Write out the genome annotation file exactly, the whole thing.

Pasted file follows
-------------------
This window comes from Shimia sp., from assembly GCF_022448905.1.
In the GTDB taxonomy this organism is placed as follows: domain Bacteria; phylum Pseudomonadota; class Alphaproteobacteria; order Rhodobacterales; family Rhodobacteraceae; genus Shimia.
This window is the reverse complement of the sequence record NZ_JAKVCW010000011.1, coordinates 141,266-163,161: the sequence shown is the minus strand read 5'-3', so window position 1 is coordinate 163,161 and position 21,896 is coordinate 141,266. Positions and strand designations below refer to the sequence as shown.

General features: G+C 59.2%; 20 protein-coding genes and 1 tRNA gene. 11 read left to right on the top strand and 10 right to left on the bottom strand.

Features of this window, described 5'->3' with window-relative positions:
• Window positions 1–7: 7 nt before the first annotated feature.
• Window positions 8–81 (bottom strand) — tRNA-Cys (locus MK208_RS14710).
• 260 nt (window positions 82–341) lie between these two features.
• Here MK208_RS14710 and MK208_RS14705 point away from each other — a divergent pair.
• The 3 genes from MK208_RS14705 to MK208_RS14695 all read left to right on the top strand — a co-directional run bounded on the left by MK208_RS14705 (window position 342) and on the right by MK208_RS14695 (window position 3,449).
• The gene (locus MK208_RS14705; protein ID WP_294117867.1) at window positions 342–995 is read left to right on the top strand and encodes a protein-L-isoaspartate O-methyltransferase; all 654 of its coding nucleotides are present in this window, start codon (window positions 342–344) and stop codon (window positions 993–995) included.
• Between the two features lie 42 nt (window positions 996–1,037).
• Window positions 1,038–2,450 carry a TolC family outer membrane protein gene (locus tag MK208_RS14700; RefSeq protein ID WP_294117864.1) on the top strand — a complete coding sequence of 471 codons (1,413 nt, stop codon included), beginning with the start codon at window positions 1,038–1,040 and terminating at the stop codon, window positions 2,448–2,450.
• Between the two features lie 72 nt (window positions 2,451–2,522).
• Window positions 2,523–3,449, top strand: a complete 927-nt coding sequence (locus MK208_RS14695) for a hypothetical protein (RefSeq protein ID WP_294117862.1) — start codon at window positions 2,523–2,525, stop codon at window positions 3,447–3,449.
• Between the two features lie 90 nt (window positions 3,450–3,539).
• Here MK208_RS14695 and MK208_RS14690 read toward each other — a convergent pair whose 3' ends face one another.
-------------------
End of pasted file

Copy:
This window comes from Shimia sp., from assembly GCF_022448905.1.
In the GTDB taxonomy this organism is placed as follows: domain Bacteria; phylum Pseudomonadota; class Alphaproteobacteria; order Rhodobacterales; family Rhodobacteraceae; genus Shimia.
This window is the reverse complement of the sequence record NZ_JAKVCW010000011.1, coordinates 141,266-163,161: the sequence shown is the minus strand read 5'-3', so window position 1 is coordinate 163,161 and position 21,896 is coordinate 141,266. Positions and strand designations below refer to the sequence as shown.

General features: G+C 59.2%; 20 protein-coding genes and 1 tRNA gene. 11 read left to right on the top strand and 10 right to left on the bottom strand.

Features of this window, described 5'->3' with window-relative positions:
• Window positions 1–7: 7 nt before the first annotated feature.
• Window positions 8–81 (bottom strand) — tRNA-Cys (locus MK208_RS14710).
• 260 nt (window positions 82–341) lie between these two features.
• Here MK208_RS14710 and MK208_RS14705 point away from each other — a divergent pair.
• The 3 genes from MK208_RS14705 to MK208_RS14695 all read left to right on the top strand — a co-directional run bounded on the left by MK208_RS14705 (window position 342) and on the right by MK208_RS14695 (window position 3,449).
• The gene (locus MK208_RS14705; protein ID WP_294117867.1) at window positions 342–995 is read left to right on the top strand and encodes a protein-L-isoaspartate O-methyltransferase; all 654 of its coding nucleotides are present in this window, start codon (window positions 342–344) and stop codon (window positions 993–995) included.
• Between the two features lie 42 nt (window positions 996–1,037).
• Window positions 1,038–2,450 carry a TolC family outer membrane protein gene (locus tag MK208_RS14700; RefSeq protein ID WP_294117864.1) on the top strand — a complete coding sequence of 471 codons (1,413 nt, stop codon included), beginning with the start codon at window positions 1,038–1,040 and terminating at the stop codon, window positions 2,448–2,450.
• Between the two features lie 72 nt (window positions 2,451–2,522).
• Window positions 2,523–3,449, top strand: a complete 927-nt coding sequence (locus MK208_RS14695) for a hypothetical protein (RefSeq protein ID WP_294117862.1) — start codon at window positions 2,523–2,525, stop codon at window positions 3,447–3,449.
• Between the two features lie 90 nt (window positions 3,450–3,539).
• Here MK208_RS14695 and MK208_RS14690 read toward each other — a convergent pair whose 3' ends face one another.